Jay Electronica’s Interview w/Elliott Wilson (RESPECT Magazine)
Do This My Way
NOLA’s Jay Electronica wants to be successful. But on his own terms. And, in his most candid interview to date, in his own words.
As Told To Elliott Wilson
By the time you read this: Jay Electronica may have, at long last, landed a record deal. Or not. It’s hard to predict the future of the enigmatic MC who electrified the rap world from the end of ’09 to early 2010 with a song called “Exhibit C.” Produced by Just Blaze, who broke the record while guest-hosting Tony Touch’s Shade 45 Sirius show, the soulful sonic boom ushered in the rise of this NOLA brother with the Nas flow—captivatingly complex lyrics and vivid storytelling.
After being wooed by the record industry’s biggest execs for a year Elect is still, at press time, a free agent. But recent dealings with Mr. Shawn “Jay-Z” Carter may be changing that. In his modest Bed-Stuy, Brooklyn apartment, the man born Timothy Thedford spoke for over three hours about his almost Forrest Gump-like journey through this thing called life. Aiming to do justice to his jam-packed existence, RESPECT. hosts Electronica unfiltered. Here’s a toast to a true original.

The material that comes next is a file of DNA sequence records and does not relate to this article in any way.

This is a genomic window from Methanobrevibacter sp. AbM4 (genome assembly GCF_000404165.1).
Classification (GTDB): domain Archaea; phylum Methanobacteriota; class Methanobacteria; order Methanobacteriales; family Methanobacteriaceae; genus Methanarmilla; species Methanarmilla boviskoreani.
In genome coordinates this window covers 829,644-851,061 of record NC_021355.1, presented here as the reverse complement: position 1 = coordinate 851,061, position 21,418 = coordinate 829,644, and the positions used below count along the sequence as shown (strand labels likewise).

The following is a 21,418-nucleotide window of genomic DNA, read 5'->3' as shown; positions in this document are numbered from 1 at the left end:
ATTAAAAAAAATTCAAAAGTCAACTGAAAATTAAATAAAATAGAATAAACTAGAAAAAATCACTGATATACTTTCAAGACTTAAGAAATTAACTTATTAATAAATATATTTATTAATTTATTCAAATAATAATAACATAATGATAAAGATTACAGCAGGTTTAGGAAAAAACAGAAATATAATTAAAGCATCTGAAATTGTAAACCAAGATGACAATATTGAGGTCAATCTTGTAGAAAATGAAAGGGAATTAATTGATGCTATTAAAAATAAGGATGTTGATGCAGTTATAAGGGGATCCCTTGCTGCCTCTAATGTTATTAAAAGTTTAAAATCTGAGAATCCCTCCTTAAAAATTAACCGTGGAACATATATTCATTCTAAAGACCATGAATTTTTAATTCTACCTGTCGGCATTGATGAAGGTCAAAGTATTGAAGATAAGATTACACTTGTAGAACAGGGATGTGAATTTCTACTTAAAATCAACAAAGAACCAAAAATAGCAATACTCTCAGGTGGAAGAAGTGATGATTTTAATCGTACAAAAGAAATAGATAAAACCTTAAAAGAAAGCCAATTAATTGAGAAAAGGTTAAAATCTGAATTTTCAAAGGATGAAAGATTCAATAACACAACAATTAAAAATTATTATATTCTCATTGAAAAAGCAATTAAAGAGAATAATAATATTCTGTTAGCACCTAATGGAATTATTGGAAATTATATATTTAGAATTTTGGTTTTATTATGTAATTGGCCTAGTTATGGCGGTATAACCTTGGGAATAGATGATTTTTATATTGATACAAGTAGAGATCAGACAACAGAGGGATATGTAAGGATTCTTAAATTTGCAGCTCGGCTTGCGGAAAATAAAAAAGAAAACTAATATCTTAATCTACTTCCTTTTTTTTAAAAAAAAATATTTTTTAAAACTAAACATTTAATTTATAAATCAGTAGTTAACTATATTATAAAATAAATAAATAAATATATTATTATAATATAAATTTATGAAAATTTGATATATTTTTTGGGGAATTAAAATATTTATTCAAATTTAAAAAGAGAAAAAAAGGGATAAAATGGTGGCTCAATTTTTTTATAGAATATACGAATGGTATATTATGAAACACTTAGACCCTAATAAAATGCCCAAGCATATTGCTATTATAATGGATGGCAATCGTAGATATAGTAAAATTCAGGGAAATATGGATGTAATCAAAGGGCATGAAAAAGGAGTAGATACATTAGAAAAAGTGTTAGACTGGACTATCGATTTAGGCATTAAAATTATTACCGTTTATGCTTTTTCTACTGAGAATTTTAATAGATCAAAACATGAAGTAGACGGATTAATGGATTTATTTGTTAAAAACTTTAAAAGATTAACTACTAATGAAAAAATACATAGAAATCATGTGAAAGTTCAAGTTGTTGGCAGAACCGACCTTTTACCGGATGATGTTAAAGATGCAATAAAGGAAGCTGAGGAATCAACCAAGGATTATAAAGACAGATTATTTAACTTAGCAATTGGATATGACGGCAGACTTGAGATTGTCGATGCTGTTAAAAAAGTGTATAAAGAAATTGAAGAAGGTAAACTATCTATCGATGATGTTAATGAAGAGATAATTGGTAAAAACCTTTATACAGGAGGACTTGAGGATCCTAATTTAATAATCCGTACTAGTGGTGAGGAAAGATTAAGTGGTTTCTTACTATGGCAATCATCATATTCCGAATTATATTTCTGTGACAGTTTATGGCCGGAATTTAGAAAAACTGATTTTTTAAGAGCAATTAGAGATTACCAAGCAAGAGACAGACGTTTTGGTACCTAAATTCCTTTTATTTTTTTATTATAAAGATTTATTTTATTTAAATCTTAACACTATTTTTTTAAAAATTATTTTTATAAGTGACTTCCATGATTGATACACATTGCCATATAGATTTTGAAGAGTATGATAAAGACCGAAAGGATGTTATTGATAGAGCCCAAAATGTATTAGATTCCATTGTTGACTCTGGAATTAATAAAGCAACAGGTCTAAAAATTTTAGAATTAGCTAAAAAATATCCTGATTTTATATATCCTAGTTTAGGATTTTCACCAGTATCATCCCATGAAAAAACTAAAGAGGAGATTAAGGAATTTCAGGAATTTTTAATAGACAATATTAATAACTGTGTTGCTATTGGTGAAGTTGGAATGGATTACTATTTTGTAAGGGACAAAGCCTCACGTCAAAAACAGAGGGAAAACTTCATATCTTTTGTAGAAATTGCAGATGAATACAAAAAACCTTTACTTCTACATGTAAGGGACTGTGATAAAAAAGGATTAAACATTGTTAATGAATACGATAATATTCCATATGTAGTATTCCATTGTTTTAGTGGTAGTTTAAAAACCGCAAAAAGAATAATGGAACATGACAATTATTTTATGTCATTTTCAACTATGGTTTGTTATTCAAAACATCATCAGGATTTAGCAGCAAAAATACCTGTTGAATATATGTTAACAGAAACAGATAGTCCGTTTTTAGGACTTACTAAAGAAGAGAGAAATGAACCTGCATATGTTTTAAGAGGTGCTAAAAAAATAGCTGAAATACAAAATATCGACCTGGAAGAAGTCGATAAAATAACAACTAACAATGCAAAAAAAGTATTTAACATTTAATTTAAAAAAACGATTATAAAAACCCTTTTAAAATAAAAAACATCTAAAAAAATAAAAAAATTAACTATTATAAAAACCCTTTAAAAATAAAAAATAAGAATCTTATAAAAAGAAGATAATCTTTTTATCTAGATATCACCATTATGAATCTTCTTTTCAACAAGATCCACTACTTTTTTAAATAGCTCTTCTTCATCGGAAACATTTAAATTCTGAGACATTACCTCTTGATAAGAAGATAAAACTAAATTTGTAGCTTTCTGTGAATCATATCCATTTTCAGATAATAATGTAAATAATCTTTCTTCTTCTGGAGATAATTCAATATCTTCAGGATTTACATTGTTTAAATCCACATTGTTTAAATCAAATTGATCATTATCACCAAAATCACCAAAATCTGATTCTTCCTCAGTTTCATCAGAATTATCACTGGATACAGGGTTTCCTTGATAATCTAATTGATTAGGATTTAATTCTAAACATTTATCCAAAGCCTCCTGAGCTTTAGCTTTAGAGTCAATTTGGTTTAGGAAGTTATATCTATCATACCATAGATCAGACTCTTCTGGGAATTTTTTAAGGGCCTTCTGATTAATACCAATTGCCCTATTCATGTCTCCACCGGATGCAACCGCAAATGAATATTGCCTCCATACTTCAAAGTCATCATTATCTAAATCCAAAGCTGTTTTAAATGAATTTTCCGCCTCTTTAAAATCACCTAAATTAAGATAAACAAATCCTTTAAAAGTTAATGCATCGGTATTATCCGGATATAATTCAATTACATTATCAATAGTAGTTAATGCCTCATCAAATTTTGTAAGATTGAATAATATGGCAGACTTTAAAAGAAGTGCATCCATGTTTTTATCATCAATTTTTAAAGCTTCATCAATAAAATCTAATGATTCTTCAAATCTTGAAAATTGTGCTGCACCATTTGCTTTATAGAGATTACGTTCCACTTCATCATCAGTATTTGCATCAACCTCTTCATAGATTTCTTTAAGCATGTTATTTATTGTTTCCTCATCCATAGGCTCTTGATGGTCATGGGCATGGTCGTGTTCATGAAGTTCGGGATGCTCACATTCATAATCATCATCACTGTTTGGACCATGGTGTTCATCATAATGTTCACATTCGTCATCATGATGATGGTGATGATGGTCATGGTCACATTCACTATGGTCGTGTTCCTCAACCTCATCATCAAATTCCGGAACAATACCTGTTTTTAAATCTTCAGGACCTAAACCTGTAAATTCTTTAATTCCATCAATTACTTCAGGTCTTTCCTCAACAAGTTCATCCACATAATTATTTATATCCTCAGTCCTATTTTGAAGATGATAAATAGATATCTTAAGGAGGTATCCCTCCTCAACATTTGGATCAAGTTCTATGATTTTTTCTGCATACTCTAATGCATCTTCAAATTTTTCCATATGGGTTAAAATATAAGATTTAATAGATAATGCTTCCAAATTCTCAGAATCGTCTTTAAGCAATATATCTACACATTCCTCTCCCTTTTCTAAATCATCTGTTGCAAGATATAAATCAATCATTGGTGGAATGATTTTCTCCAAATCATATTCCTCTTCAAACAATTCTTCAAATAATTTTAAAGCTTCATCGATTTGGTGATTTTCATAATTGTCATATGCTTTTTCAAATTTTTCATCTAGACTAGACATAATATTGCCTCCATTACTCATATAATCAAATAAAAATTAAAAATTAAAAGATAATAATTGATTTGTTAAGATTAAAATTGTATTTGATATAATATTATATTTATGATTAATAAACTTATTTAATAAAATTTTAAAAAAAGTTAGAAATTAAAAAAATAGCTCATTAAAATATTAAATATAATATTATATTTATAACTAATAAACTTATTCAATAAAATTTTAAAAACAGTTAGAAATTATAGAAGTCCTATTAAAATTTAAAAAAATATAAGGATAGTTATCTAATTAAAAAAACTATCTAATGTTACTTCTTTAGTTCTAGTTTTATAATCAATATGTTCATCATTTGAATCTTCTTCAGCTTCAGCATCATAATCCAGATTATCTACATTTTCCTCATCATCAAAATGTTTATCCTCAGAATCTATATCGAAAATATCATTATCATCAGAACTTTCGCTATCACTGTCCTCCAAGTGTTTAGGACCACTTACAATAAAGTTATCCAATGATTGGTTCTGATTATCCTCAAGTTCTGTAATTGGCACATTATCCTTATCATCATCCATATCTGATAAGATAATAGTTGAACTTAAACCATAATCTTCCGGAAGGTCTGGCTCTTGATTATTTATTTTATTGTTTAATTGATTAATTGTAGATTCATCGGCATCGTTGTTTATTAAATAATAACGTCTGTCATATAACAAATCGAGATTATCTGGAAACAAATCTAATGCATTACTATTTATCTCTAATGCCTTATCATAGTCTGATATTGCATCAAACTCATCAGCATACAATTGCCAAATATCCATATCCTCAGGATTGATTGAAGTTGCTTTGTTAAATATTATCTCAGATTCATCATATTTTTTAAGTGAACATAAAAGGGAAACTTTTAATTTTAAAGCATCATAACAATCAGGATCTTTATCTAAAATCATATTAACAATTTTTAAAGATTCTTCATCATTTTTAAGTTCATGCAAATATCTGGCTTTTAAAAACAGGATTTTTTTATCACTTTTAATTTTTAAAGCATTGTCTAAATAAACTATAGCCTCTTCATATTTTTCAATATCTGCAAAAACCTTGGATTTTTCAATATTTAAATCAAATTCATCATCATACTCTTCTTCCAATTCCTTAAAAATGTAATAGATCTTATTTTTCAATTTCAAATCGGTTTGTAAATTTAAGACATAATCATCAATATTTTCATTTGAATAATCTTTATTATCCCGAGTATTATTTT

“My light is brilliant.”
“Exhibit C” magnified everything. Everybody was coming at one time. I’m the kind of person where if I get to a point where I can’t make this decision then I’m gonna stand still. I don’t care. I’ll stand still for two years, 20 years. I’m 34 years old. I’m still learning myself, but I know myself a little bit, so I stand still. People was telling me, “Oh, you buggin’, this is the time.”
By the time March  came, it was crazy. I coulda signed any kinda deal at that time. I coulda took these publishing companies to the cleaners. I met anybody you can think of. Like, I’m gonna entertain what you sayin’, but we already have a fundamental disagreement in the way that we view the music business and the treatment of people, period. I need to feel like I’m talking to my grandmother. I need to feel like I’m talking to my sister or my mama to feel comfortable. If I’m not at that comfort level then I’m completely uncomfortable.